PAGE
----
Juanjo Almendral has been an integral part of Valencian nightlife for nearly two decades. Since 1988, he’s run La Marxa, the last call spot in the Carmen for high-energy night owls, and in 1996 opened La Edad de Oro, a regular bar catering more to movida veterans behind Café Lisboa. Those aren’t the only places he’s been involved in, as you might expect of a confirmed nightlife lover, dedicated rocker, deejay, concert promoter, record collector and pop culture fanatic.
Almendral is generous with stories about this hidden history of the Valencia movida…like promoting a Green on Red concert years ago where the police arrived for a mid-set drug raid and lined the entire audience up against the wall as the bewildered band played on. His personal account from an insider perspective offers insights into the constant shifts in the nightlife scene of Valencia and the Carmen…back to the not-too-far-gone days when the Valencia movida as we know it simply didn’t exist.
WERE THERE MANY BARS IN THE CARMEN IN THE ‘80S?
In the Carmen, it begins in the ‘70s. It started in basically two zones: Tiny places began opening in La Xerea that were more for tapas but they welcomed the more cultural and intellectual people of the city. Those places began moving into the Carmen so much that an axis was created between the Plaza Tetuan and the Torres de Serrano or Quart, where you could go have drinks practically on every street. You went in little back streets hitting places and some were more for sangria and foreigners were coming to drink sangria, to get drunk and see Valencia. And there were other places starting the porros scene.
It’s very clear, a definite before and after thing for my generation. In Valencia in the ‘70s, there was a lot of street violence by gangs from barrios that were getting really drunk and looking for girls, fighting among themselves and that kind of thing. But in ’73-’74, still with Franco, hashish and the hippie spirit appears.
It was delayed coming here: peace, love, and let’s not fight among ourselves, that whole idea. It was concentrated in a kind of music, a way of dressing, an aesthetic, a way of doing things. It was really important because this is the moment when the porros came in, the hashish appears and it’s a little bit that whole scenes of sharing and being happy listening to some music. It was with that spirit that the barrio del Carmen was born as a place to go to because places like Genesis or Yes, like Turat, sprang up…there were a lot of them. There was everything from the nationalist side, progressive in that they were listening to that style of music. It was the music of that time and the groups I told you were the names of important pubs. It’s really curious: Yes was on one street and Genesis in the one across from it and the fans of Yes went on one side and fans of Genesis on the other. Even though it was the same kind of music, it was like a friendly rivalry. There was another very important one called Golem created by the brother of Javier Mariscal, the designer of the ’92 Olympics, and this whole artistic movement was concentrated in Golem. That’s where the famous clothes designer Francisco Montesinos appears and a very important artistic nucleus, very underground but with a lot of repercussion in the long run, comes into being there. There was another pub called Siddharta alongside-the name tells you everything- and I was there practically from the time I was 12. It closed many years ago but it was legendary.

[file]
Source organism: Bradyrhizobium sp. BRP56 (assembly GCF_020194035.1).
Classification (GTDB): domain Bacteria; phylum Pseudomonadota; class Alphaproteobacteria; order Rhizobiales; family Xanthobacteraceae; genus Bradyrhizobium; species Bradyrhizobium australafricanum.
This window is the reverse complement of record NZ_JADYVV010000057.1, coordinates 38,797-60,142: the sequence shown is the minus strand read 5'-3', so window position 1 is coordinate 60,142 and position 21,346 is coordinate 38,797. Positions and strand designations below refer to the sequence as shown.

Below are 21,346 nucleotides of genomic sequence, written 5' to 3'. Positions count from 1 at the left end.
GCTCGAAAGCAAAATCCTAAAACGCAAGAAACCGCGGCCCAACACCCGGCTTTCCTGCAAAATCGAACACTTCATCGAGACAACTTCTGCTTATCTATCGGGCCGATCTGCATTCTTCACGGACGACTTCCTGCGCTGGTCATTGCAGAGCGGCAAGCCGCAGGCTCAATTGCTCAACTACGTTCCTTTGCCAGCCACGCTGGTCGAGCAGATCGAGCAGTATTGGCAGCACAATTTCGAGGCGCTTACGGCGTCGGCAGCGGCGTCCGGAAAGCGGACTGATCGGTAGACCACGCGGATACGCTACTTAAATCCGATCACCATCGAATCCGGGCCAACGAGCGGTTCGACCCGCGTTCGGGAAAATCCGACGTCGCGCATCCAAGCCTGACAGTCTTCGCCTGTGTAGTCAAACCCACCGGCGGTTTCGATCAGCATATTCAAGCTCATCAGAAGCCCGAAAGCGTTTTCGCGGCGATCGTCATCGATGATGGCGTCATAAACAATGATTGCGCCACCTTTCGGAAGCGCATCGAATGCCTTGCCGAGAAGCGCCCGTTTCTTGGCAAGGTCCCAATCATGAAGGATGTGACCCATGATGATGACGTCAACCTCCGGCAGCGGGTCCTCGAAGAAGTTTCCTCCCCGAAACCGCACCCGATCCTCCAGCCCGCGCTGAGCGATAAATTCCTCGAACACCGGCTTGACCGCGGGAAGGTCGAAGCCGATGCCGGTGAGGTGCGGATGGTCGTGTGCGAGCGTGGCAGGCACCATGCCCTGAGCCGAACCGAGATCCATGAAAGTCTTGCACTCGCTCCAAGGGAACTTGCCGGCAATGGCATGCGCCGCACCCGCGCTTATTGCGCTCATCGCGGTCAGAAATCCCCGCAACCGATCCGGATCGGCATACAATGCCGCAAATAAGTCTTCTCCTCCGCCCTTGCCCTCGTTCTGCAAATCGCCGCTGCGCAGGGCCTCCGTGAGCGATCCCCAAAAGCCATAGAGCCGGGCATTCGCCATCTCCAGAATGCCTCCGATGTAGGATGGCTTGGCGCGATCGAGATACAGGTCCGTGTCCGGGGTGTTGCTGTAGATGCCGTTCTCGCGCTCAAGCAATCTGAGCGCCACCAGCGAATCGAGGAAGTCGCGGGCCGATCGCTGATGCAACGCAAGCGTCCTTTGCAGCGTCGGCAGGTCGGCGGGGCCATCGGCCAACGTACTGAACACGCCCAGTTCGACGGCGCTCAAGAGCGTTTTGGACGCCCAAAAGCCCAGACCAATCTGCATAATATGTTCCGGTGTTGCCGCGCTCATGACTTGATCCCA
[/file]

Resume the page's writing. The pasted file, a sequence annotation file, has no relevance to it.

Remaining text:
Then, like everything, it got out of hand. It follows the same pattern as San Francisco but on the smaller scale of Valencia and several years later. What was peace and love and porros in ’72-’73, became blades, junkies, and smack in ’75-’76. So along with the “freaks” who were coming regularly, people came to beat people up so they could rob them and get enough to shoot up.
The Carmen turned into a nightmare- it was a really dangerous zone. There was the innocence about drugs in that era- remember there was no AIDS then- and people were shooting up as if it was rolling a porro. It’s a little bit of a lost generation because a lot of people died.
What happens? A vacuum, because all those pubs had to close because their regular old clientele couldn’t stand coming because the Carmen now was really dangerous. People lost interest in coming and from ’78 until around ’84-85, there were no more than 3 or 4 places here in the Carmen. In its best moment, there might have been 25 or 30 places, 40 at most. The ones that were left weren’t on main streets of the barrio like Caballeros. They were on really narrow, hidden back streets where renting a place was really cheap. In those days, there was a tremendous confusion in the Ayutamiento. You could open a place and go in and decorate it the next day and they didn’t ask you for a license, not even to do renovations or anything. You went there and took them over and as long as you were paying the rent, no one was going to say anything to you.
So in ’78 people were getting out of the Carmen as fast as they could because it was unbearable. Everybody was going around on heroin, no one had any money, everybody was going around beating people up, the “trippies” were going around flying. There was a void until ’85 and it changed a little because there was a change in generations. And in ’85, the mayor Pérez Casado wanted to push the nightlife to make Valencia a fun place, like the Madrid movida but in Valencia, and that made all this flourish again.